12mid, Red Eyed Fly Thunderbirds Are Now! is less a band than an experience. The Detroit quartet has released two EPs and two LPs with Frenchkiss, the most recent being last year's Make History, but the true hallmark of the band is their live shows, which routinely spill members and instruments from the stage and into the equally frenzied crowd. – Doug Freeman

Rebuilding the Rights of Statues

12mid, Spiros The Albini-esque post-punk herk 'n' jerk of Beijing trio RTROS skanks on Ma Hui's Eighties backbeat, Liu Min's Eighties basslines, and Hua Dong's Eighties Brit-wave yelp. May's Cut Off! EP (Tag Team Records) unsettles like a cold night in a Chicago drunk tank. – Raoul Hernandez


12mid, Friends Bart Davenport's white-boy falsetto oozes Boz Scaggs with dollops of Lambchop and Shuggie Otis in this tuneful take on Seventies soul. Live, the manic fwapping of RV Salters on synth and Tony Sevener's concussive paw pummeling of an MPC (vs. pre-sequenced beats), proves this SF combo more thrashy than their satiny 2006 The Day I Turned to Glass (Quannum) might imply.

Kate X Messer

Holy Fuck

12mid, Beauty Bar Don't confuse Toronto's Holy Fuck with Toronto's Fucked Up. Sure, they've both got fucking cool names and share the same fucking hometown. But the fucking similarities end there. Holy Fuck is fucking out there: improvised electronic music without the aid of standard genre crutches (laptops, tape loops). – Michael Bertin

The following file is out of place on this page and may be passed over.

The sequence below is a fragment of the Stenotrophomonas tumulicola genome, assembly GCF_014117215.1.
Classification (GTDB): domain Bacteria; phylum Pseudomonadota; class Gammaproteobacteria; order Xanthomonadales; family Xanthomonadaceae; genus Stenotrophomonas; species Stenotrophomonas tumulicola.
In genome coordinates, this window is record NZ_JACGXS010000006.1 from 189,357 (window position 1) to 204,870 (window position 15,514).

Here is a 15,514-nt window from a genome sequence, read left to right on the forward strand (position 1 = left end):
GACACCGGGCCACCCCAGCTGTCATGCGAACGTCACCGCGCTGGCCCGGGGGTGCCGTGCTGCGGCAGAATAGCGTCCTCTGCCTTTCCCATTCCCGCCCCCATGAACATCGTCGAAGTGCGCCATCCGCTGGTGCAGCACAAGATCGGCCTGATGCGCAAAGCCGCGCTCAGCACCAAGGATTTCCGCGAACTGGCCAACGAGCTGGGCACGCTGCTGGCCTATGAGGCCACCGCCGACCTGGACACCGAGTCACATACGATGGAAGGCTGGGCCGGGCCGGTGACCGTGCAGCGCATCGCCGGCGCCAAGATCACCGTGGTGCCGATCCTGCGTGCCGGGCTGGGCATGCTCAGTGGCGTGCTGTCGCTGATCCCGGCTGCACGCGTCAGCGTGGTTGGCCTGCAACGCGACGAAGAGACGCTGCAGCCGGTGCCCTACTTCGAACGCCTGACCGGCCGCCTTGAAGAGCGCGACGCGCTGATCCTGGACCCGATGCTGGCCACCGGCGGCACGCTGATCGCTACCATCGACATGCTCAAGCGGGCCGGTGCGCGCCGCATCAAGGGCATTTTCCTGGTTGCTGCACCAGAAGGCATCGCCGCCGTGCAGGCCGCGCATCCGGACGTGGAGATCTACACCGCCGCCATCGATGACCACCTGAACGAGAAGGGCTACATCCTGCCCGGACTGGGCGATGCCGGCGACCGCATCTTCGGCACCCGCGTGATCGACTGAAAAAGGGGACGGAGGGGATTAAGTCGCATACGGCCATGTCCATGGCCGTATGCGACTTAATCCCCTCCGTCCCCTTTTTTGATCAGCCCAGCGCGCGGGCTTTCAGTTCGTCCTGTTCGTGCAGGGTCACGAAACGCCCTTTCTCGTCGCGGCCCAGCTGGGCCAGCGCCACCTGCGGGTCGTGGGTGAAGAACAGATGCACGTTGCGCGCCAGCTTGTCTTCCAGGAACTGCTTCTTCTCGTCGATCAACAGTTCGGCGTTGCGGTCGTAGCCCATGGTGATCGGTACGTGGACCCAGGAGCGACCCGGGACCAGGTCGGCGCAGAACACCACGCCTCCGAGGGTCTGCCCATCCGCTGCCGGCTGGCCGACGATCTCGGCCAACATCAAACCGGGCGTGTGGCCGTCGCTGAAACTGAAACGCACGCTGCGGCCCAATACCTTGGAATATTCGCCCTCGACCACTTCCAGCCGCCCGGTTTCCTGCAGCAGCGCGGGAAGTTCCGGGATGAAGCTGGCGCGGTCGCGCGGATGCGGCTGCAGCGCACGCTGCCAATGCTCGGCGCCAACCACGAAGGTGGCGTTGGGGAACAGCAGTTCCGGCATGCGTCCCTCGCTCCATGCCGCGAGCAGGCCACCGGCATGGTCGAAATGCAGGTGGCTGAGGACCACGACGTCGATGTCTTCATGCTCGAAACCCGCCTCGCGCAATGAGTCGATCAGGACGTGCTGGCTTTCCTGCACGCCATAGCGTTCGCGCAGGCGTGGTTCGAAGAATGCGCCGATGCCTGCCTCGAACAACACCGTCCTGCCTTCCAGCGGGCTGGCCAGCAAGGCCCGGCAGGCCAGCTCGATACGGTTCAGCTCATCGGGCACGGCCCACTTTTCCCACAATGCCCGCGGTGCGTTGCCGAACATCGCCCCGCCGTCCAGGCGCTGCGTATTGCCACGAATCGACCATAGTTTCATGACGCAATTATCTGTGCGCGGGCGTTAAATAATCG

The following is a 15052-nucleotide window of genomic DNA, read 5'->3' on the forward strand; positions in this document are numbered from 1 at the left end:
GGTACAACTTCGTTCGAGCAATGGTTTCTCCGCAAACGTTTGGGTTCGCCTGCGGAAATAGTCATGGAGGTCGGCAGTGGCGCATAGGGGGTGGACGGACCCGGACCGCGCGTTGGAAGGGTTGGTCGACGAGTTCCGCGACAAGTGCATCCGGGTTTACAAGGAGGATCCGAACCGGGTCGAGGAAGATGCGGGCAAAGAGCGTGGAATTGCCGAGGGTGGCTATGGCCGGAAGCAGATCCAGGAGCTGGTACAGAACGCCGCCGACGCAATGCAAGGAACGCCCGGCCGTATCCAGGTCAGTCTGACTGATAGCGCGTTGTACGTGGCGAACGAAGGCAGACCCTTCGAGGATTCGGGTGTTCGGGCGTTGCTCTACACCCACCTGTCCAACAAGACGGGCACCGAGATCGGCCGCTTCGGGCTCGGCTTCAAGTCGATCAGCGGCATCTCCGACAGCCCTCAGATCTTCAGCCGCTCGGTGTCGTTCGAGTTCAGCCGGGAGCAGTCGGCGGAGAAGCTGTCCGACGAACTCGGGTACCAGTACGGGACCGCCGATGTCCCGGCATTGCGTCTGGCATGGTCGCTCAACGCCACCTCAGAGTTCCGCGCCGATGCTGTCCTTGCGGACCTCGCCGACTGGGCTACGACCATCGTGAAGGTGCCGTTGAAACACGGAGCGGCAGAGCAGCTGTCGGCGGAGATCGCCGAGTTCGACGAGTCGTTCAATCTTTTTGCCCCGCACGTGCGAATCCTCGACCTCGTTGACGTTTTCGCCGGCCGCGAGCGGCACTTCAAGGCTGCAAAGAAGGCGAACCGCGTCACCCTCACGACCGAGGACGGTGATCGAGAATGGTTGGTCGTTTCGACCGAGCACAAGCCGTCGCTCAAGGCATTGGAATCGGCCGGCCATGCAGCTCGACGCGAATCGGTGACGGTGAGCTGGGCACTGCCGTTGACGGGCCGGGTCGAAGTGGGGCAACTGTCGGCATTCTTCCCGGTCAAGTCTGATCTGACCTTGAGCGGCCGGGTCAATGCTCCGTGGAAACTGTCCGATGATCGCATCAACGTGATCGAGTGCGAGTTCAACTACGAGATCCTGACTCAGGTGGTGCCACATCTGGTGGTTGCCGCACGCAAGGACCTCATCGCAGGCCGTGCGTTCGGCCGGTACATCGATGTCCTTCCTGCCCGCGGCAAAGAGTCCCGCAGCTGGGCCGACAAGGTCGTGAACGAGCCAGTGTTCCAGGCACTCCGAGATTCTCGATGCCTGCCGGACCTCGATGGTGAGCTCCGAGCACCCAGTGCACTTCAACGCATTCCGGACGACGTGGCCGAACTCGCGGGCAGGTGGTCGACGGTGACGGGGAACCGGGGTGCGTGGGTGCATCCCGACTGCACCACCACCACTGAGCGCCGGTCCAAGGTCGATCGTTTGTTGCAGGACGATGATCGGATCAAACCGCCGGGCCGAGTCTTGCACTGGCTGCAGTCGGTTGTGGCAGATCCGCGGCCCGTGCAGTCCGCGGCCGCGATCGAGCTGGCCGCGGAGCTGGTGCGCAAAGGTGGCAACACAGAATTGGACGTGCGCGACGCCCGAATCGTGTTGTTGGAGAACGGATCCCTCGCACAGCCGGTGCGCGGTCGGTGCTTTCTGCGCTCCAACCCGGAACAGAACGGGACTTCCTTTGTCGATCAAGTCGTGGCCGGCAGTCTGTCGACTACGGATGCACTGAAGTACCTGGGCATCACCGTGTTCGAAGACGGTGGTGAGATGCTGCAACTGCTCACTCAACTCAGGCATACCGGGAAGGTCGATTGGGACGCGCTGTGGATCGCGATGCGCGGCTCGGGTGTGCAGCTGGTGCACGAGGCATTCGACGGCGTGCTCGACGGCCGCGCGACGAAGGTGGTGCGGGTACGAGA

The Glass Family

12mid, Room 710 Austin fivepiece the Glass Family is more than just Salinger fiction. Michael Winningham's songwriting dives into love and life and left a knowing impression with 2005's textural Sleep Inside This Wheel (I Eat Records). With a newbie on the horizon, the Family promises greatness beyond trite pop. – Darcie Stevens

Peter, Bjorn & John

12:30am, La Zona Rosa Although their infectious single "Young Folks" was blogger gold last year, Peter (Moren), Bjorn (Yttling), and John (Erikkson) are hardly a flash in the pan. The Swedes' third LP, Writer's Block, makes its stateside debut on new imprint Almost Gold, simple as the group's name. – Doug Freeman


12:45am, Habana Calle 6 1986's name begs a brief history lesson. It's the year before the Replacements' Pleased to Meet Me and Dinosaur Jr.'s You're Living All Over Me. Who knows why it's not 1987, but the trio led by sometime Austinite (and Rosebuds bassist) Giorgio Angelini is vintage alt-rock all the way, fuzzed-out melodies in fine form on 2006 debut Nihilism Is Nothing to Worry About (Palentine). – Christopher Gray